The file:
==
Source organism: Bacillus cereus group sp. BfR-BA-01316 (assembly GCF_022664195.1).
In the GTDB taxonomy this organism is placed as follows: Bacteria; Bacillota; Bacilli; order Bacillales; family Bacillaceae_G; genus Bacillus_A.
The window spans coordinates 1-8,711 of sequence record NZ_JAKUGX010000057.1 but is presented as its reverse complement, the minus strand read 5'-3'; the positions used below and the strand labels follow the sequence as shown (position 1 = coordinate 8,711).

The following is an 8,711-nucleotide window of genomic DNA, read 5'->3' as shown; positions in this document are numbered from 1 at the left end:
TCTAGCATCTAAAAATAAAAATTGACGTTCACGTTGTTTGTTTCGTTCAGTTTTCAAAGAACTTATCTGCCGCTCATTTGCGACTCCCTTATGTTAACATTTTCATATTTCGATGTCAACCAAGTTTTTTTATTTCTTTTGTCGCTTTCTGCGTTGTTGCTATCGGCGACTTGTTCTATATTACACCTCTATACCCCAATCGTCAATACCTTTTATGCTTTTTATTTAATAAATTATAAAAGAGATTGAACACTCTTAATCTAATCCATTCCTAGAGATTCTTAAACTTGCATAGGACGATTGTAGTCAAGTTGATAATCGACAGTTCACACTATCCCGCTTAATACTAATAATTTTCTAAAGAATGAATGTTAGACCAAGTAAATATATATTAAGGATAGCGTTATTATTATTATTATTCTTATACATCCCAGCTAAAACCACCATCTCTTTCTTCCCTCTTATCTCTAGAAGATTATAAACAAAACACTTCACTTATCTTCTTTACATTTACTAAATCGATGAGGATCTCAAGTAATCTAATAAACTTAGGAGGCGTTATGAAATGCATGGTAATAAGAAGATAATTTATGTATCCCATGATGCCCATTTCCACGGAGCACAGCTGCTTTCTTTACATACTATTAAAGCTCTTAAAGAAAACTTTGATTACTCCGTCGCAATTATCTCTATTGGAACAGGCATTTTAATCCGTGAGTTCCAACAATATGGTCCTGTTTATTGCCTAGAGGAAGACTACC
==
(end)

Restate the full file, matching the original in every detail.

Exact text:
Source organism: Bacillus cereus group sp. BfR-BA-01316 (assembly GCF_022664195.1).
In the GTDB taxonomy this organism is placed as follows: Bacteria; Bacillota; Bacilli; order Bacillales; family Bacillaceae_G; genus Bacillus_A.
The window spans coordinates 1-8,711 of sequence record NZ_JAKUGX010000057.1 but is presented as its reverse complement, the minus strand read 5'-3'; the positions used below and the strand labels follow the sequence as shown (position 1 = coordinate 8,711).

The following is an 8,711-nucleotide window of genomic DNA, read 5'->3' as shown; positions in this document are numbered from 1 at the left end:
TCTAGCATCTAAAAATAAAAATTGACGTTCACGTTGTTTGTTTCGTTCAGTTTTCAAAGAACTTATCTGCCGCTCATTTGCGACTCCCTTATGTTAACATTTTCATATTTCGATGTCAACCAAGTTTTTTTATTTCTTTTGTCGCTTTCTGCGTTGTTGCTATCGGCGACTTGTTCTATATTACACCTCTATACCCCAATCGTCAATACCTTTTATGCTTTTTATTTAATAAATTATAAAAGAGATTGAACACTCTTAATCTAATCCATTCCTAGAGATTCTTAAACTTGCATAGGACGATTGTAGTCAAGTTGATAATCGACAGTTCACACTATCCCGCTTAATACTAATAATTTTCTAAAGAATGAATGTTAGACCAAGTAAATATATATTAAGGATAGCGTTATTATTATTATTATTCTTATACATCCCAGCTAAAACCACCATCTCTTTCTTCCCTCTTATCTCTAGAAGATTATAAACAAAACACTTCACTTATCTTCTTTACATTTACTAAATCGATGAGGATCTCAAGTAATCTAATAAACTTAGGAGGCGTTATGAAATGCATGGTAATAAGAAGATAATTTATGTATCCCATGATGCCCATTTCCACGGAGCACAGCTGCTTTCTTTACATACTATTAAAGCTCTTAAAGAAAACTTTGATTACTCCGTCGCAATTATCTCTATTGGAACAGGCATTTTAATCCGTGAGTTCCAACAATATGGTCCTGTTTATTGCCTAGAGGAAGACTACC